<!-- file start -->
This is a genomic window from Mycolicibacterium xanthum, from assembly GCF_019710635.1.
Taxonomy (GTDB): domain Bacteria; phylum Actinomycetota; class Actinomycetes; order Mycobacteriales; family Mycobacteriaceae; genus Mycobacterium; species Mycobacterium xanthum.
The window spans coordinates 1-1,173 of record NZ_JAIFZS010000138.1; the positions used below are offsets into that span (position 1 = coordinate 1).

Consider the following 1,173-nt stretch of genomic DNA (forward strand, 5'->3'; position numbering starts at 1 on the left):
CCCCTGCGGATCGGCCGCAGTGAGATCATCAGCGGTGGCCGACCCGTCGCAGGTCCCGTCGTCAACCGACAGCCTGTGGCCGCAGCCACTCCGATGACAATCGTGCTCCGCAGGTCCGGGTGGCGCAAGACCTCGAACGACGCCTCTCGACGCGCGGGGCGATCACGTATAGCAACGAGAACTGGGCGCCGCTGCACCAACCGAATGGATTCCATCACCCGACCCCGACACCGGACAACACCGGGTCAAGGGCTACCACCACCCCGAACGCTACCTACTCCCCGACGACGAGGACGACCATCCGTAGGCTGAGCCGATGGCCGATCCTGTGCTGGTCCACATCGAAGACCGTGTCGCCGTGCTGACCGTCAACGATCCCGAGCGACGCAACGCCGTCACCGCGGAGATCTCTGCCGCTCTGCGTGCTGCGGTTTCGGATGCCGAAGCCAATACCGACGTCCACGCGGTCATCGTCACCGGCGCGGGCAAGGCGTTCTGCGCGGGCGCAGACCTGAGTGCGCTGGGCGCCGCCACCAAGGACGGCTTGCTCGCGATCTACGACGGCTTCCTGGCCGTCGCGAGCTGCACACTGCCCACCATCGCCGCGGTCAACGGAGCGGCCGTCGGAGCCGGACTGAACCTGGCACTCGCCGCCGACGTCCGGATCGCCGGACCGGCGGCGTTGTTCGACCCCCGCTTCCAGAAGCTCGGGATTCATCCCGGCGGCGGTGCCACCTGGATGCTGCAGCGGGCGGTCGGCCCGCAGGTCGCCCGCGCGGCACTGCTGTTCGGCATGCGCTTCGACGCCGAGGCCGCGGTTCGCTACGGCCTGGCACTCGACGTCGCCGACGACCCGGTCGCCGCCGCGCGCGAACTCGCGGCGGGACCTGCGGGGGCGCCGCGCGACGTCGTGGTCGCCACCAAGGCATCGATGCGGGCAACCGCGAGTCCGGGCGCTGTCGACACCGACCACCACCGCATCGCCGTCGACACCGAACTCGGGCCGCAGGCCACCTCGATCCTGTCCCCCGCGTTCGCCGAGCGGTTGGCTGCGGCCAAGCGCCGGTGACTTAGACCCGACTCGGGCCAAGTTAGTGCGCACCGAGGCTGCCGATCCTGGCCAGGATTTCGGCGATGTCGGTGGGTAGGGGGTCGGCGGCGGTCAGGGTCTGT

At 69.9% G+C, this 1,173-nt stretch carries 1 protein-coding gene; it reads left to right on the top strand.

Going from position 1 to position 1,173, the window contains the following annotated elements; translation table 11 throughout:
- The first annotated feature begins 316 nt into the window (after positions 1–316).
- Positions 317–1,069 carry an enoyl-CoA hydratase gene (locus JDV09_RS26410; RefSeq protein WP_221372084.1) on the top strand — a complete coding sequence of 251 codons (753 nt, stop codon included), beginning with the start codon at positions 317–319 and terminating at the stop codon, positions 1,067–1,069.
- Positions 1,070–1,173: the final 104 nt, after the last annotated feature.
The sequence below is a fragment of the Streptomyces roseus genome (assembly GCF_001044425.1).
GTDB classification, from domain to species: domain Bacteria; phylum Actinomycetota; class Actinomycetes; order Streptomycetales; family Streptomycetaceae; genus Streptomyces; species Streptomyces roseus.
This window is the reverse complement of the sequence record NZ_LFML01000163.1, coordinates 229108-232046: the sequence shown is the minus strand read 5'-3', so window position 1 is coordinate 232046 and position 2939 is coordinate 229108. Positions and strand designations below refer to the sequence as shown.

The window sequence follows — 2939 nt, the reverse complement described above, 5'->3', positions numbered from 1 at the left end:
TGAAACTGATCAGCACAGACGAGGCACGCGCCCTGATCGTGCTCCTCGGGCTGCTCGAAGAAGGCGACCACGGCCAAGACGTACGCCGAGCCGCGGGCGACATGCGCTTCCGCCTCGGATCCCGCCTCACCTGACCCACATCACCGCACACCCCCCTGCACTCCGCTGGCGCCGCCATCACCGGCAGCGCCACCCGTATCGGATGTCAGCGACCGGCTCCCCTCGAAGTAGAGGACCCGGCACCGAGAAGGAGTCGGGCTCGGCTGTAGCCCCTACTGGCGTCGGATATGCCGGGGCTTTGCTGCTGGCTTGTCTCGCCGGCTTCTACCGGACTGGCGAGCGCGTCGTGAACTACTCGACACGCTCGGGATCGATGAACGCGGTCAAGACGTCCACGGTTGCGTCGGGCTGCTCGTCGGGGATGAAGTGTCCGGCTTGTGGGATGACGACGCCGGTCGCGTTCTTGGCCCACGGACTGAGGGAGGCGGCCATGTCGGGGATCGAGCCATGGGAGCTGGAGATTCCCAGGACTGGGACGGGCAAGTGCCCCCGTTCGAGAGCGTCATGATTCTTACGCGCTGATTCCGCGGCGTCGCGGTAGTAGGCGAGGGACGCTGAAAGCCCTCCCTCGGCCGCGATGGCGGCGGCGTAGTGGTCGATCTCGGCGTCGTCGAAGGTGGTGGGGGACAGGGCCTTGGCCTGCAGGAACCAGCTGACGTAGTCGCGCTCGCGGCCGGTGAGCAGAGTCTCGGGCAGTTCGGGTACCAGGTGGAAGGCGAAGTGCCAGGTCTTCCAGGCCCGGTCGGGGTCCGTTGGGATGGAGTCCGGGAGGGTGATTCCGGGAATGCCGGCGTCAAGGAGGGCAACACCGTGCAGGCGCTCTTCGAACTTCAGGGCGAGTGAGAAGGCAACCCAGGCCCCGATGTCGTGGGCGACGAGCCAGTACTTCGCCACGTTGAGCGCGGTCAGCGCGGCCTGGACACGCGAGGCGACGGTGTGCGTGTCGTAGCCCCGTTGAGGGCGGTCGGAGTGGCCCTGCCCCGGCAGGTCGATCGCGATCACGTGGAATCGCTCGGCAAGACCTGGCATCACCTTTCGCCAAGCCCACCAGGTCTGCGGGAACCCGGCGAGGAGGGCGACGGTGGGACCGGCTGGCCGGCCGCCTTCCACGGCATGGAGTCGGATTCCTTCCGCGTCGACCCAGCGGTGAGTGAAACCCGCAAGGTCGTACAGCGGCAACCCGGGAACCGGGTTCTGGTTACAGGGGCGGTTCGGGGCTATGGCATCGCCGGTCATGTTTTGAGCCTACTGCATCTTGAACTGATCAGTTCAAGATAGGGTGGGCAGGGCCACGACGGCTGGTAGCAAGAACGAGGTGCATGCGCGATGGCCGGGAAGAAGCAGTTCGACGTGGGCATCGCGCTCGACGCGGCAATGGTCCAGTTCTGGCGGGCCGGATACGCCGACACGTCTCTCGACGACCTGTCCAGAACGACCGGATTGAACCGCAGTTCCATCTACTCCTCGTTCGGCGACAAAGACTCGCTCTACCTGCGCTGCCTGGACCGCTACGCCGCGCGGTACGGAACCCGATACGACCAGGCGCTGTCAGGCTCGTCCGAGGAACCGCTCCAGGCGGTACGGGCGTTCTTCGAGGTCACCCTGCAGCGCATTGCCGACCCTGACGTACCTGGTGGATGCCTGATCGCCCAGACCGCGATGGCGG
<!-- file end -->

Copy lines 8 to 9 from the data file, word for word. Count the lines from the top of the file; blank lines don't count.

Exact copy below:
- The first annotated feature begins 316 nt into the window (after positions 1–316).
- Positions 317–1,069 carry an enoyl-CoA hydratase gene (locus JDV09_RS26410; RefSeq protein WP_221372084.1) on the top strand — a complete coding sequence of 251 codons (753 nt, stop codon included), beginning with the start codon at positions 317–319 and terminating at the stop codon, positions 1,067–1,069.